Readers’ wildlife photographs

Today we have a fantastic set of photos from reader Linden Gledhill (flickr site here, professional website here, and don’t miss his macro photos of butterfly wings), along with a pic of setup he uses to photograph the insects (last photo). Linden’s notes are indented:

I noticed you had run out of readers’ nature photos to post.  I just got back from Costa Rica and thought I would send you a few hummingbird photos taken using both high speed flash and natural light.  

Green-breasted Mango (Anthracothorax prevostii), male:


White-necked Jacobin (Florisuga mellivora), male (two photos):



White-necked Jacobin (Florisuga mellivora), female:


Violet-crowned Woodnymph, (Thalurania colombica colombica), male (two photos):



Not sure about this one, I’ve only just started photographing birds and have a lot to learn. [Readers?]


While I was there I also did a little experiment to study the tiny stingless bee Tetragonisca angustula.  It builds nests in fallen trees and is often used for domestic honey production.  I imaged many of the workers entering the nest using a dual beam laser trigger system.





The setup!



  1. Posted January 6, 2017 at 7:55 am | Permalink

    Spectacular photos!

    • Dominic
      Posted January 6, 2017 at 8:08 am | Permalink

      Totally awesome, to use an overused term.
      I have to save up for a good camera for macro-photos……

      • Posted January 6, 2017 at 8:12 am | Permalink

        You don’t necessarily need to wait for the good camera! Point and clicks are surprisingly good for macro photography.

        • Mark Sturtevant
          Posted January 6, 2017 at 8:42 am | Permalink

          Also a basic SLR or similar camera, with a small lens mounted on inexpensive extension tubes. Those will bring in big bugs, medium, and small bugs.

          • Posted January 6, 2017 at 9:02 am | Permalink

            My weapon of choice is the Raynox filter, which probably doesn’t provide as much depth of field as other methods, but gives terrific flexibility for switching between macros and longer distance photography.

            • Mark Sturtevant
              Posted January 6, 2017 at 12:16 pm | Permalink

              I agree. These are very convenient for that reason. I also had good results with that on a long telephoto lens, making it behave much like a macro lens.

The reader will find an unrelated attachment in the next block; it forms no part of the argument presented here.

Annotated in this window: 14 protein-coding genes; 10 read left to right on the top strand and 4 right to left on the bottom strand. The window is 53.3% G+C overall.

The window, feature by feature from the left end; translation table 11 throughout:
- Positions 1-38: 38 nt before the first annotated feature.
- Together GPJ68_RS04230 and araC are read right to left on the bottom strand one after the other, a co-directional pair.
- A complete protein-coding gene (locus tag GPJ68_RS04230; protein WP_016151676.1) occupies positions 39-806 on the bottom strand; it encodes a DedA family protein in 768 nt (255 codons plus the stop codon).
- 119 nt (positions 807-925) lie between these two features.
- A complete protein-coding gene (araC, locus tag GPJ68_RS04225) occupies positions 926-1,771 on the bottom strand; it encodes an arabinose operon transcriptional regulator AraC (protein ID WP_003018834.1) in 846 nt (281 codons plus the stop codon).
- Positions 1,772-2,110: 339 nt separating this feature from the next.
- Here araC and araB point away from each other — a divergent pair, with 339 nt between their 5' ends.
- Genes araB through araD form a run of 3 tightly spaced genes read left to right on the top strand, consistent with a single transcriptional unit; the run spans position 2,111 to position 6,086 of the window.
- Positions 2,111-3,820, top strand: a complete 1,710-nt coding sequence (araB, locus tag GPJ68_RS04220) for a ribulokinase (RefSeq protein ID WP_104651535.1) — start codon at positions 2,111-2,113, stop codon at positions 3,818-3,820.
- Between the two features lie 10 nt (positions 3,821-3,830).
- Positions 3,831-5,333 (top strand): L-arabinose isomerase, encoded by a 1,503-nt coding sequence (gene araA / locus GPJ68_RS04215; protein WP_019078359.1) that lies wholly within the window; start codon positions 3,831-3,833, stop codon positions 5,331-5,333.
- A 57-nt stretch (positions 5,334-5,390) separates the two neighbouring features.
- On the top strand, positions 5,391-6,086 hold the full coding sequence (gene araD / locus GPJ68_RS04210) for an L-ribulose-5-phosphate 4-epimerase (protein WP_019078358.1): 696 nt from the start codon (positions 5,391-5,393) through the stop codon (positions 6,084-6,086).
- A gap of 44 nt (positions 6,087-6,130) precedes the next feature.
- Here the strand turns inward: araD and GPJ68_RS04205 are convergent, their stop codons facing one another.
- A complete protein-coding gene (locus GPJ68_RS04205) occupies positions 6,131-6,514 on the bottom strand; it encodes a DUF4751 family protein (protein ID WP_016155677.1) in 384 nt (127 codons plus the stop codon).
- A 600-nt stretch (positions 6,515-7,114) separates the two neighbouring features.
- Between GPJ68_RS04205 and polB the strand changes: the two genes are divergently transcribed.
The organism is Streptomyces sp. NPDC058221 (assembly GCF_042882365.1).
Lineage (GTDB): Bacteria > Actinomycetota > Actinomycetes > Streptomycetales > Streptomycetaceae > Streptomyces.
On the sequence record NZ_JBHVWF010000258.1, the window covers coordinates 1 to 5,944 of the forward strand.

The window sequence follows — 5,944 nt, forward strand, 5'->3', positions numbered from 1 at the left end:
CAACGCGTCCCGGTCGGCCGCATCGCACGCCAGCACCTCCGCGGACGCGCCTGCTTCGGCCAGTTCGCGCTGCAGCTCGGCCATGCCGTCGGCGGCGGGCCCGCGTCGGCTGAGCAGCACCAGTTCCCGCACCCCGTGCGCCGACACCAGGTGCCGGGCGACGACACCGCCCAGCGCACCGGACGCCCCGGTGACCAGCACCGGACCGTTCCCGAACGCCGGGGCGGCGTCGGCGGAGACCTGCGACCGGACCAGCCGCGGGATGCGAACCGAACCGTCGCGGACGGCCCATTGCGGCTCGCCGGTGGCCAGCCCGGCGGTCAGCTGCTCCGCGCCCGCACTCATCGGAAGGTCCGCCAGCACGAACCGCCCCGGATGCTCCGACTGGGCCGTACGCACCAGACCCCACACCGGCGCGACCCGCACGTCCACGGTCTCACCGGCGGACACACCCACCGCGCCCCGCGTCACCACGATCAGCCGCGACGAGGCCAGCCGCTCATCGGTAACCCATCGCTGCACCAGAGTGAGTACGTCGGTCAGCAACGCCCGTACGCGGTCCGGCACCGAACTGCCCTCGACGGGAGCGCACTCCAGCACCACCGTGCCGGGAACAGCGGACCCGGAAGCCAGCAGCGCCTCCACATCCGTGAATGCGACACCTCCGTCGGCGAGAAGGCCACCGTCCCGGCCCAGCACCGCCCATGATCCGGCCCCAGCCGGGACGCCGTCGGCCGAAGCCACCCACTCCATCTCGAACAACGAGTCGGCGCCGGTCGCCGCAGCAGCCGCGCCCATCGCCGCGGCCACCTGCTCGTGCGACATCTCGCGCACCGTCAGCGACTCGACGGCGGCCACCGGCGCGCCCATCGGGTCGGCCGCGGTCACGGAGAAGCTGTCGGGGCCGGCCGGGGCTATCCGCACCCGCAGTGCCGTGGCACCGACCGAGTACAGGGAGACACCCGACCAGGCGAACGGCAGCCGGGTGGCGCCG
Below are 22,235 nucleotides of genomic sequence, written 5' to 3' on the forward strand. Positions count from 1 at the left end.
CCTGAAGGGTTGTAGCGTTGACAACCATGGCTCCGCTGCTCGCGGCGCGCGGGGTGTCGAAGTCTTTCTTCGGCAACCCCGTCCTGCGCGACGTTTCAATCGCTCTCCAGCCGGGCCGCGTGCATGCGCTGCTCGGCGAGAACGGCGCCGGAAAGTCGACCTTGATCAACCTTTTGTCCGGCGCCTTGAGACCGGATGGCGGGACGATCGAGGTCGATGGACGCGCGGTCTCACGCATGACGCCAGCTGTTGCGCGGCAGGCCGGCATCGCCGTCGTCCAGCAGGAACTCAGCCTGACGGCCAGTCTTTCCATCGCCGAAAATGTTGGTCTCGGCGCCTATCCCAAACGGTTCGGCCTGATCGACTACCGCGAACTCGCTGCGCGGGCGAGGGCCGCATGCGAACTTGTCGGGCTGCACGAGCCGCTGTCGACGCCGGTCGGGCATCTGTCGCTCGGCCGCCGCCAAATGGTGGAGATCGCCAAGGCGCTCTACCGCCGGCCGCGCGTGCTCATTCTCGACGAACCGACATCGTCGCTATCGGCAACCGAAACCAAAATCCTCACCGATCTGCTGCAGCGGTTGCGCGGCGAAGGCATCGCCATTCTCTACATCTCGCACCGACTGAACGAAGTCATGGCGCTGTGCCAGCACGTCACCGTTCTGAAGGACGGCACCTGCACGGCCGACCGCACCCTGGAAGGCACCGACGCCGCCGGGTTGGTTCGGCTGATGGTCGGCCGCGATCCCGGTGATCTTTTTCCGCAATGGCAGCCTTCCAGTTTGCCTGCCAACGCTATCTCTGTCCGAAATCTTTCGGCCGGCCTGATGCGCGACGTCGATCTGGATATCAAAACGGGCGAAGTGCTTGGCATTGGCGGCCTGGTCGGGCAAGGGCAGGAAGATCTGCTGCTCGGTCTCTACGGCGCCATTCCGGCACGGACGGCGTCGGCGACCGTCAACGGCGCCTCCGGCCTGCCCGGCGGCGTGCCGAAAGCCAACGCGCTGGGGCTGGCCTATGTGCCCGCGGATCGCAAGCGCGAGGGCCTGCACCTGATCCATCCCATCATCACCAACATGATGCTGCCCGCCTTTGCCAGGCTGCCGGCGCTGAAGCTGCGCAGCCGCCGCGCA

• gravelinspector-Aidan
              Posted January 6, 2017 at 12:41 pm | Permalink

              Hmm, hadn’t head of those before. Are they plano-convex lenses like the “macro” plates you can get for Cokin (or equivalent) filter systems?
              I never brought one myself, being suspicious of the optical quality of cast resin lenses, and anticipating that the apex of the lens would get scratched pretty rapidly. Besides, I’ve got extension tubes if I do need to do close-up work.

              • Posted January 6, 2017 at 12:46 pm | Permalink

                These are high quality, multi-lens, clip-on systems. I’m not familiar with the Cokin, but you are right to be suspicious of single lens macro plates.

                Extension tubes indeed work very well and are a good solution, of course! The Raynox filters give me great flexibility in the photos I take without changing lenses (which I abhor). There are two types that I know of, the Raynox 150 and 250. The 250 has higher magnification and shorter depth of focus.

              • gravelinspector-Aidan
                Posted January 6, 2017 at 3:13 pm | Permalink

                Yes, I noticed the two types. And higher magnification and smaller DoF go hand in glove. Being able to focus differently at 400 diameters on the top versus bottom of a 30-micron thick slice of rock is something that not many of my colleagues picked up on the amazingness of.

              • Posted January 6, 2017 at 12:50 pm | Permalink

                For example, these photos were taken with the Raynox 150 (and some were cropped later):

              • gravelinspector-Aidan
                Posted January 6, 2017 at 3:16 pm | Permalink

                Those are some beautiful shots. “Sweet sweat bee paydirt” indeed!

              • Posted January 6, 2017 at 4:34 pm | Permalink

                High-quality close-up lenses like the Raynox have an important advantage (or disadvantage, depending on the subject) over extension tubes. The close-up lenses don’t reduce the effective aperture as much as extension tubes do, for a given amount of magnification. This means they don’t cause as much diffraction. That’s good, it measn sharper photos in the regions where the subject is in focus. But it is also bad because less of the subject is in focus, You can fix that by stopping the lens down more, though that erases the gain against diffraction. Or you can use “focus stacking” (now available internally in some cameras like the recent Olympus models, but always possible manually using Photoshop or special software) which uses multiple images, focused at different points, and combines the sharp portions of each image into a new image that is completely sharp from front to back. Won’t work for moving things though.

  2. bkcitta
    Posted January 6, 2017 at 8:06 am | Permalink

    I thought flash was not good for the hummingbirds, but I don’t know. Great great photos. What camera do you use?

    • Posted January 6, 2017 at 11:47 am | Permalink

      I’m using a Canon EOS 5DS R, and in most cases, for the hummingbirds, a 500mm lens with a 1.4x extender. The flashes were used at 1/64th power which gives an extremely short duration flash in order to stop wing motion. I’ve not seen any evidence or behavior which suggests this would cause harm. Especially as these were taken in daylight and the total exposure is less than ambient light in full sun. I also found the birds twitched more from the sound of the camera than they did from the flash which often caused me to miss shots.

      • bkcitta